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Outgoing Homeland Security Secretary Jeh Johnson admitted Wednesday that President Obama and the administration “ultimately” is most at-fault for the Russian cyber attacks during the U.S. election season this year – attacks that some Democrats have said cost Hillary Clinton the Oval Office.

MSNBC host Rachel Maddow posed the question in a rare media interview with Johnson, asking whether he would label Russia’s activity a “massive national security failure” and if so, who was to blame for it.

“Well, ultimately it’s all of us. The president ultimately has responsibility. The Department of Homeland Security has responsibility. The IC [Intelligence Community], of course, it’s on all of us, certainly those of us in the Cabinet,” Johnson said, breaking from Obama’s narrative that the media was to blame for diverting the public’s attention on the matter. “The public has a role in this as well. But there are definitely some lessons learned here and for the future.”

Johnson said his agency tried to bring the magnitude of the issue to the surface, but it announced the likelihood of Russia’s hacking on Oct. 7, the day major news broke of President-elect Trump’s comments in a leaked “Access Hollywood” tape. DHS is now focused on helping President Obama carry out an investigation during his final month in office. That will include declassifying and releasing information in order to do a full assessment on what happened and how it happened.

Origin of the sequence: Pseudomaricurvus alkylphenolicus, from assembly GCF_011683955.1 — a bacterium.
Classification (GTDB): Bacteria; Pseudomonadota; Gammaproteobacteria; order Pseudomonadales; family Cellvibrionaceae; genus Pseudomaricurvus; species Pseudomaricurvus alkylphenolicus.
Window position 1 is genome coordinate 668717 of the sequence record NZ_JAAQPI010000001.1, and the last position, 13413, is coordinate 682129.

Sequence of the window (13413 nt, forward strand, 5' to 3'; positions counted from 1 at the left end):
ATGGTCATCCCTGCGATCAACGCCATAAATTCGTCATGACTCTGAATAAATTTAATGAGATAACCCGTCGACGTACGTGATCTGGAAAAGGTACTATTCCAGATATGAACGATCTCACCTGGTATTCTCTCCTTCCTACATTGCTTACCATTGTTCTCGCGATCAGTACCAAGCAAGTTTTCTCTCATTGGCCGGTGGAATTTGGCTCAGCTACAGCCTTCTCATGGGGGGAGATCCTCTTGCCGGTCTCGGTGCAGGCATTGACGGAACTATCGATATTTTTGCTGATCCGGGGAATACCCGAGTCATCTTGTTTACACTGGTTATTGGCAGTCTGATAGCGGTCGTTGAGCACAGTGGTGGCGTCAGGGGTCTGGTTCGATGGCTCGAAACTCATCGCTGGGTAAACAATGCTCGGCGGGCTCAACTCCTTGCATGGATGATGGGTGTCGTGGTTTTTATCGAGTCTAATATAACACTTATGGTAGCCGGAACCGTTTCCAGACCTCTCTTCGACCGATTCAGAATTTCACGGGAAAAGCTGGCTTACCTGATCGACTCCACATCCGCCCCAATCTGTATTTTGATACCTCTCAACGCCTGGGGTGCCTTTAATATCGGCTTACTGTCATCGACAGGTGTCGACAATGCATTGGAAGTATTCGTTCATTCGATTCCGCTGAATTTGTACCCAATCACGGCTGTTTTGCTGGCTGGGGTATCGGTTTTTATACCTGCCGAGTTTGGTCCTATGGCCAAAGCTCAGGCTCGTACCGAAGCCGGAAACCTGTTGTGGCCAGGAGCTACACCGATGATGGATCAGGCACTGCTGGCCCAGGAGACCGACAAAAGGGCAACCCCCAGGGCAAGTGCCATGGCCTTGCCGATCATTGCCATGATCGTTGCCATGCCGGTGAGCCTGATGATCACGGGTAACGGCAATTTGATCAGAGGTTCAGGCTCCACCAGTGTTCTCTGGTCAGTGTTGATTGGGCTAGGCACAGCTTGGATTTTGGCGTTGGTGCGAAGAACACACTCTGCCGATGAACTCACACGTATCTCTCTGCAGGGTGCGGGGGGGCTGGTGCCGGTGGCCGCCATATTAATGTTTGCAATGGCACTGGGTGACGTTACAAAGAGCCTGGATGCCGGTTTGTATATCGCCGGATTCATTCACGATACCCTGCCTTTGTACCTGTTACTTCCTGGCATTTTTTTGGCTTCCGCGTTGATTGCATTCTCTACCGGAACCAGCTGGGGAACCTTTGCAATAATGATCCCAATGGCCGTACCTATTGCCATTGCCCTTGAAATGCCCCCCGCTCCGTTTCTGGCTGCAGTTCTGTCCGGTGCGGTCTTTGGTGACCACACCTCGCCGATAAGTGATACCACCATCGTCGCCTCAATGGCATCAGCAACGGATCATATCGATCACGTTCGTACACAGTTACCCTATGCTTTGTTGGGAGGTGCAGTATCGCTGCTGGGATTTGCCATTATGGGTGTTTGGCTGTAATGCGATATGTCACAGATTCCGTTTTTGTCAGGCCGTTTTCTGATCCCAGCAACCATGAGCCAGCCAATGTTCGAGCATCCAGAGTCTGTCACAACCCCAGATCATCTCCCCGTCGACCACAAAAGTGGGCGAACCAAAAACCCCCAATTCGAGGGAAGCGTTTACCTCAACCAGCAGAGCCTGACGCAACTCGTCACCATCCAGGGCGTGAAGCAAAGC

Cybersecurity has become the most pressing element of national security concerns, but the agency is still focused on the physical threat of terrorist attacks, as well as border security. This week’s terrorist attack by means of a commercial truck in Berlin, Germany, was a reminder to the U.S. government of the growing challenge that preventing these types of acts continues to be, Johnson said.

Large U.S. cities like New York do the best proactive enforcement at public gatherings, according to Johnson. The problem lies in moderate-sized cities and small towns where the federal government is working to raise awareness of counterterrorism patrol methods among law enforcement and the public.

The estimated 11 million illegal immigrants are living near the border and interior of the country, present other national security concerns. Johnson is hoping Trump will follow his example on despite railing against the Obama administration’s agenda in the election.

“My sincere hope is that this next administration will wrestle with comprehensive immigration reform – they will take on border security as they said they will,” Johnson told Maddow. “The president-elect has also said at some point we’re going to take a look at these 11 million and figure out what to do. And when you get to that point, you’re going to realize that the Dreamers – the people who came here as kids – are people who are the most sympathetic in terms of who is here undocumented. They ought to reckon with the fact that these people ought to be allowed to come out of the shadows and stay on the books.”